• Iran's 2019-2020 demonstrations: the changing dynamics of political protests in Iran

      Shahi, Afshin; Abdoh-Tabrizi, E. (2020)
      The widespread protests of November 2019 may be marked as the bloodiest recent chapter of the Islamic Republic of Iran's history in terms of popular dissent. The two major protests in December 2017 and November 2019, followed by the public reaction to the shooting down of the Ukrainian International Airlines Flight 752 by the IRGC over Tehran after the US killing of General Soleimani, suggest that the prevailing dynamics of political protest in Iran are changing. There is an increasing sense of radicalisation among protesters, while the state is prepared to resort to extreme violence to maintain control. The geography of political protest has changed. The declining economic situation has had a profound impact on the more vulnerable segments of the society who are now increasingly playing a more proactive role in challenging the state. The methods of protest have been evolving over the last four decades, especially in the cultural arena. Last but not least, the willingness of the protesters both to endure and inflict violence is precipitously transforming state-society relations beyond recognition. This article begins by providing a brief overview of protest in the history of the Islamic Republic, up to the public reaction to the 2020 downing of the Ukrainian airline over Tehran. This provides a historical context to assess the ways in which both the political climate and protests have changed over the last four decades. A section identifying and analysing the factors which have created the current political cul-de-sac then follows. The changing dynamics of the protests are the result of the existing political gridlock and the economic crisis, and it is thus important to evaluate the prevailing conditions which have paved the way for the radicalisation of political climate in Iran. The final section examines the changing dynamics of political protest.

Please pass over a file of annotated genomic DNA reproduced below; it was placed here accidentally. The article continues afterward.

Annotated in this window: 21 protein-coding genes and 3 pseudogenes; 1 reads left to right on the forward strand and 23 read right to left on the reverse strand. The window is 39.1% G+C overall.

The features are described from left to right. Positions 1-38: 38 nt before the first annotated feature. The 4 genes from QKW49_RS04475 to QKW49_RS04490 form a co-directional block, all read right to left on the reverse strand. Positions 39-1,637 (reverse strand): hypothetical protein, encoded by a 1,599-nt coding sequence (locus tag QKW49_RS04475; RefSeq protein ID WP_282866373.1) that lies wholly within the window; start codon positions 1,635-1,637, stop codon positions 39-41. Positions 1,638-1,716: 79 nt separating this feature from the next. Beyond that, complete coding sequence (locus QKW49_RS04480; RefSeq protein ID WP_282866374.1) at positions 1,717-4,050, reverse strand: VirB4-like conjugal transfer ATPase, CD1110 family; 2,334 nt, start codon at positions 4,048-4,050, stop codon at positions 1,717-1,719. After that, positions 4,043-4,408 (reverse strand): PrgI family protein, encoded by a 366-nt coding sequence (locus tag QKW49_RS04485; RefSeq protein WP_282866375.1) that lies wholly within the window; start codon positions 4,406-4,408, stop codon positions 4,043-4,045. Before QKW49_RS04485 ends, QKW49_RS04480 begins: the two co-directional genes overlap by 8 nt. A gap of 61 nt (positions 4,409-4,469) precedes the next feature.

• The Shi'i State and the socioeconomic challenges of the Sunni communities in Iran: historical and contemporary perspectives

      Shahi, Afshin; Abdoh-Tabrizi, E. (Hurst, 2019)
      Although Iran is one of the most diverse nations in the Middle East, the state historically has been reluctant to adapt a pluralistic approach to both socio-political and economic development. This chapter focuses on the Sunni population in Iran, which is often overlooked in studies dealing with state-minority relations in Iran. It examines the socio-economic challenges of the Sunni population under both the Pahlavi dynasty and the Islamic Republic. Although the Islamic Republic based its ideology both on redistribution of wealth and empowerment of the impoverished, the ethnic Sunni Iranians who lived in the most impoverished regions of the country received very little attention from the new post-revolutionary order.